Mao Jian usually refers to a green tea, and the Wei Shan Mao Jian is an exception. Referring to the style of the appearance, Mao Jian is essentially slender and spiky, as compared to Maofeng which is usually plump. Both styles are one bud and one leaf for the best grades. Our tea is grade 1, meaning it is picked with 1 bud and 2 leaves and from a later harvest. A yellow tea is developed based on the green tea processing, but carries the additional step of 'sweltering' (闷黄) which promotes a slight fermentation to the leaves aside from the usual oxidation in tea processing. Because of this step, the chlorophyll is destroyed together with the catechins, hence losing the typical green characteristics of vegetal aromas and astringency, while introducing a mellower flavour on a heavier body. Wei Shan Mao Jian traditionally undergoes a smoking process, so it expectedly smells slightly woody and smoky. Our tea has been aged for 3 years since the spring harvest in 2020, and the sweetness and roundness are more apparent. The leaf colour has darkened after this period of aging. This tea is also protected under the Geographical Indicator legislation of China since 2016.
We are brewing this tea in our Parchmen Tea Evaluation Set, at 3g to 120ml of 75°C of distilled water. Like a green tea, it has low stamina and can be enjoyed for about three brews. The dry leaves smell of candied fruits. The brew colour is yellow, at a shade darker than the cinnamon yellow of the Mei Tan tea. The brewed leaves smell unsurprisingly like raw pu'er, with notes of sandalwood-like woodiness against a sweet background, but with less punch than an actual pu'er. Although it has been lightly smoked, it exhibits characteristics of sweet fruits more than smoke in the aroma. On the palate, the tea is thicker than a green tea and more rounded, with vegetal notes that are subdued, and fruity sweetness almost tasting like small berries - think blueberries, blackberries, blackcurrants. There is also a hint of milk. In subsequent brew, the thick body remains and little astringency develops.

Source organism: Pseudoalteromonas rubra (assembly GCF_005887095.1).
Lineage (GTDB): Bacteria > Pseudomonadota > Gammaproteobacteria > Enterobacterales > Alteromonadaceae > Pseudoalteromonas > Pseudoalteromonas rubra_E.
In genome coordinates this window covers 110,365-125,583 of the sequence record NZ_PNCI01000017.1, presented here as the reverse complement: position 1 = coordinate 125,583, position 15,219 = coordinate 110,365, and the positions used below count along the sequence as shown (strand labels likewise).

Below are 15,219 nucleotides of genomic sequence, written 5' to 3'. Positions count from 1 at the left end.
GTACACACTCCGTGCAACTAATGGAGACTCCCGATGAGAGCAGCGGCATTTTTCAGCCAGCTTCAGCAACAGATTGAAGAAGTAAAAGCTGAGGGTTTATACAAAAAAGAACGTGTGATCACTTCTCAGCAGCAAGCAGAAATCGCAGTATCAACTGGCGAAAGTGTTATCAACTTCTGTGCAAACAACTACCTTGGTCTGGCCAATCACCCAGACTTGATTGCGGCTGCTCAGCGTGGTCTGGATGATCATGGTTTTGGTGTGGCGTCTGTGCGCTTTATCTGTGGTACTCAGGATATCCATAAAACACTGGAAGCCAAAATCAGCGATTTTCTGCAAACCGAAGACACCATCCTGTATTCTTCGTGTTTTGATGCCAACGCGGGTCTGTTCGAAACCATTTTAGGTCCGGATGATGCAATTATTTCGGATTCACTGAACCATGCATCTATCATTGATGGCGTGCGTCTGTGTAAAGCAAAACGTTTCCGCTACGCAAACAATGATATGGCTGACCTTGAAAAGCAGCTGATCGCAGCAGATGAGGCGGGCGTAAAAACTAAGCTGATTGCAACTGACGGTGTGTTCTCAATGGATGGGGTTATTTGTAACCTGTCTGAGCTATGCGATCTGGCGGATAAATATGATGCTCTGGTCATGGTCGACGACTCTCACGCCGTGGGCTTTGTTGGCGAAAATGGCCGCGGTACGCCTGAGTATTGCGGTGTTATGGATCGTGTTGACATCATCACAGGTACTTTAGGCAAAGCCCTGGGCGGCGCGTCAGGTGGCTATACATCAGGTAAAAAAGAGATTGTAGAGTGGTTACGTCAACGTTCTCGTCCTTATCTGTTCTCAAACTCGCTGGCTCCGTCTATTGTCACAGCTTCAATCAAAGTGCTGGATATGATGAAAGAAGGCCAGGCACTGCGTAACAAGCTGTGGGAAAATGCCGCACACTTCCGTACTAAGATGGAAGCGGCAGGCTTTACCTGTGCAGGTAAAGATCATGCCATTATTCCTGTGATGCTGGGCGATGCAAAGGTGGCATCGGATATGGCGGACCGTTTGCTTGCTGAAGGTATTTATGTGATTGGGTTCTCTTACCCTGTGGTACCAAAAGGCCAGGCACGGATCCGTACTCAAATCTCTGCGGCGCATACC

The last tea is a raw puer from Geng Ma county of Lin Cang (临沧). This tea is a wild tea, meaning there is no agricultural activities done on them and are not owned by anyone, and the tea trees live with other wild trees. Surely, there is a natural ecosystem in such tea lands, with immense biodiversity. The tea trees growing within the ecosystem are less recognisable, often masked within the thick growth of other trees. The competition for soil nutrients means such tea trees grow more slowly, and overtime, they lose chlorophyll since the need for photosynthesis is reduced. These tea trees thus look less green, translating that look into the tea.
Under a regulation on protection of old tea trees in Yunnan adopted since 2005, trees which are a century old can be considered an old tree (gushu, 古树). Based on an official land survey, Lincang has 23,160 mu (亩) of cultivated gushu tea land, translating to more than 15 square km; wild gushu land is at 44300 mu, translating to about 30 square km. Located on the west of the city, Gengma is a vast county of mountains rising to 2,000m. Our tea is from wild gushu land, at 2,000 - 2,100m, aged since 2017.
Made by the Japanese tea maker Hojo based in Malaysia, he has asked that the greens undergo a high temperature but shorter time of Kill Green, so as to lose moisture fast and shorten the entire process to preserve the natural floral notes of the tea. This innovative method of Kill Green results in a tea that is impressively clean tasting and floral. The tea comes in 200g tea cakes. It is remarkably tippy, with hairy silver threads interwoven with other threads of colours ranging from yellow to red to dark grey, forming a beautiful tapestry of coloured strands that are clearly defined.
We are brewing this tea in our 'Bell' zisha teapot, at 6g to 120ml of distilled water, with a relatively low temperature of 92°C for 20 sec. The brew colour is golden. The brewed leaves smell of flowers, hawthorn and sour plums. Upon drinking, the first impression was a short but curious roastiness, a 'fire' flavour, which could be from the high temperature pan-frying during Kill Green and remained in the tea even after six years of aging. But that immediately gives way to a sweet floral note, and as it cools, the sensation at the tip of your tongue gives a hint of rock sugar (冰糖), which is the defining flavour of the enchanting but exorbitant Bing Dao (冰岛). This is not surprisnig as it is neighbour with Bing Dao at the northeast of the county, sharing the same mountain range, soils and growing environment. This flavour could manifest itself on the credits of the clarity of flavour notes brought by the high-temperature-short-time Kill Green. There is little astringency, and the afterflavour is clean and sweet. Jasmine notes dominate the entire palate. Mouthfeel is soft, mashmellow-ish and with medium thickness.
Thank you for coming onboard with us to travel and savour our world in a cup!